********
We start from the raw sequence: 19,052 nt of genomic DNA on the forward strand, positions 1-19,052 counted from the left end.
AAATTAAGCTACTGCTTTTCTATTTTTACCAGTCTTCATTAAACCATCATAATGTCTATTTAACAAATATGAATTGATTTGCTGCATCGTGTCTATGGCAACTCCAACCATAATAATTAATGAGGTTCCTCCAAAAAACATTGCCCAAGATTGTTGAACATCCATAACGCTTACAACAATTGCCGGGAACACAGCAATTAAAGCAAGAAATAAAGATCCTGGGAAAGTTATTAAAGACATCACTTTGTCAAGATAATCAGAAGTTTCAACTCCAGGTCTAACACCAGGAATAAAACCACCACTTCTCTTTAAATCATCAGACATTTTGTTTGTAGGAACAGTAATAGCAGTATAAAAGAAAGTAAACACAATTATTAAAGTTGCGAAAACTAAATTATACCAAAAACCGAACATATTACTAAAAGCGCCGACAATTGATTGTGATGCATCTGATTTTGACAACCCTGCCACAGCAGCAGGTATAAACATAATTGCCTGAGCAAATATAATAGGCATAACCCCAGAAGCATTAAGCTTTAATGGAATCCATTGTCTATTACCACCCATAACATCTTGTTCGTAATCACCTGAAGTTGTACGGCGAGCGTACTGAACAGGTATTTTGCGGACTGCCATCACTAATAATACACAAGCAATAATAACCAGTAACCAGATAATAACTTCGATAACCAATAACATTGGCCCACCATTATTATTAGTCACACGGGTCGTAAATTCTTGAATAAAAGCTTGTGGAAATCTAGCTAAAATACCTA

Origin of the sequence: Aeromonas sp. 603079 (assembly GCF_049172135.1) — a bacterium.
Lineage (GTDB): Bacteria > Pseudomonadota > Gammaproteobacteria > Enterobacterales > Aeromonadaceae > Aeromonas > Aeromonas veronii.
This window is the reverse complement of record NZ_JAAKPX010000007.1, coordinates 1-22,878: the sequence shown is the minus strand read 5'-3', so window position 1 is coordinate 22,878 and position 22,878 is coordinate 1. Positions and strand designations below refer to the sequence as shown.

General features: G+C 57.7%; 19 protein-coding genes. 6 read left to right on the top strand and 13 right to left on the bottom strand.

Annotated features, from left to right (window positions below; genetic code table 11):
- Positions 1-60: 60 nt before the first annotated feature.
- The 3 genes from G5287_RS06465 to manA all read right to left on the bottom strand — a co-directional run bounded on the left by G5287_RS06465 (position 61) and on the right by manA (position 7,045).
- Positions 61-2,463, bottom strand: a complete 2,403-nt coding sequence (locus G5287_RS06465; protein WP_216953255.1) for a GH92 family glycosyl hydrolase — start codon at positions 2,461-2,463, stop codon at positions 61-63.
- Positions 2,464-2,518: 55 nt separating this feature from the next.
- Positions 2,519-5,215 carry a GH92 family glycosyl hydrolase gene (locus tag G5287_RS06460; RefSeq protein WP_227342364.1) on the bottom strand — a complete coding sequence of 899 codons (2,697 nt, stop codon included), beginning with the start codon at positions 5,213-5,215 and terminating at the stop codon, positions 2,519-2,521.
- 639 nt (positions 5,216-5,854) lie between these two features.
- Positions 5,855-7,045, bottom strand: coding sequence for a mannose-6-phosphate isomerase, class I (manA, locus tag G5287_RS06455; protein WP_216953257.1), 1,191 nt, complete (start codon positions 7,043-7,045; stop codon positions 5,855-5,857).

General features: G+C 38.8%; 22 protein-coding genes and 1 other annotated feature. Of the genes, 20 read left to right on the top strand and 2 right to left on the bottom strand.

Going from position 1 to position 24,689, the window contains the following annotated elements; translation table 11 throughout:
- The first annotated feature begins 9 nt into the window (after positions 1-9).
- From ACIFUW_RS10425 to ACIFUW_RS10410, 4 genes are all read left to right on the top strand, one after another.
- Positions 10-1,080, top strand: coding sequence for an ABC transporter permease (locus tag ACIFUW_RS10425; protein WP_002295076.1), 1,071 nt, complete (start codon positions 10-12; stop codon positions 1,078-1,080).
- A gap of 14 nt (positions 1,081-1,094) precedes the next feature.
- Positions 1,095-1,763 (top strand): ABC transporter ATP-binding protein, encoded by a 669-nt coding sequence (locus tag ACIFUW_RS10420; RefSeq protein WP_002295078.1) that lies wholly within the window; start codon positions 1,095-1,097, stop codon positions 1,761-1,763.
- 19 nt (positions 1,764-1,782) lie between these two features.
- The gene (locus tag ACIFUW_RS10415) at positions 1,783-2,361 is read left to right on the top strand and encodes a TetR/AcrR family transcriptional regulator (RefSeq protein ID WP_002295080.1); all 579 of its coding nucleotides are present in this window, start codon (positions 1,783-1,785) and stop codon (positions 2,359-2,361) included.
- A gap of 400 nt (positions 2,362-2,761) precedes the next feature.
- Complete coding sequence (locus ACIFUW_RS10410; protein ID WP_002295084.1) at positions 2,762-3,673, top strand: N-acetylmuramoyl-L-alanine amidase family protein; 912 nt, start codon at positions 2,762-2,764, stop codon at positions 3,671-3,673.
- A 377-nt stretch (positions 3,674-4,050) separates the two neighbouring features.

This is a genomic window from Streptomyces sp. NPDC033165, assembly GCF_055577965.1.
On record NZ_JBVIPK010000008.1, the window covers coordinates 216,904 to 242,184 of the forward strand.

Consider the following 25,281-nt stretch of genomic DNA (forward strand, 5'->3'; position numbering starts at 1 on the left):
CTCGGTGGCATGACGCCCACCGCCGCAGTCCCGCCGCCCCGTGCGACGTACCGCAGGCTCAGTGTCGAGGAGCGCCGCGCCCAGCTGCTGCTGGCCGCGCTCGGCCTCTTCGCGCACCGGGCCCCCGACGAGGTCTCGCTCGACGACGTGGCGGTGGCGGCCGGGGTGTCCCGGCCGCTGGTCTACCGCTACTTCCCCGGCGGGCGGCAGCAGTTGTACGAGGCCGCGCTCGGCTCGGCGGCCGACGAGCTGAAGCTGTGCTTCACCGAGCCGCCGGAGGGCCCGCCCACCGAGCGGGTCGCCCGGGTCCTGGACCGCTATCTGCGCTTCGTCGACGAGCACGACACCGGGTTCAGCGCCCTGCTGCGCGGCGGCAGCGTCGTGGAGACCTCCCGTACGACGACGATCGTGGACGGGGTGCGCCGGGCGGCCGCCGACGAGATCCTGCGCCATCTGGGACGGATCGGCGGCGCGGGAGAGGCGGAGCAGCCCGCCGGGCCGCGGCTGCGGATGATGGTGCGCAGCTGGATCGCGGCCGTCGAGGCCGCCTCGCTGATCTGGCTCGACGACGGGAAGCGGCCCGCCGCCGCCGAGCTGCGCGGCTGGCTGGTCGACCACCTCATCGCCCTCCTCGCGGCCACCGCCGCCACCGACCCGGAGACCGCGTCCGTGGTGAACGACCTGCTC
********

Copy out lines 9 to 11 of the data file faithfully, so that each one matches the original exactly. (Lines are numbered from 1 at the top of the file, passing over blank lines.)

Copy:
- The 3 genes from G5287_RS06465 to manA all read right to left on the bottom strand — a co-directional run bounded on the left by G5287_RS06465 (position 61) and on the right by manA (position 7,045).
- Positions 61-2,463, bottom strand: a complete 2,403-nt coding sequence (locus G5287_RS06465; protein WP_216953255.1) for a GH92 family glycosyl hydrolase — start codon at positions 2,461-2,463, stop codon at positions 61-63.
- Positions 2,464-2,518: 55 nt separating this feature from the next.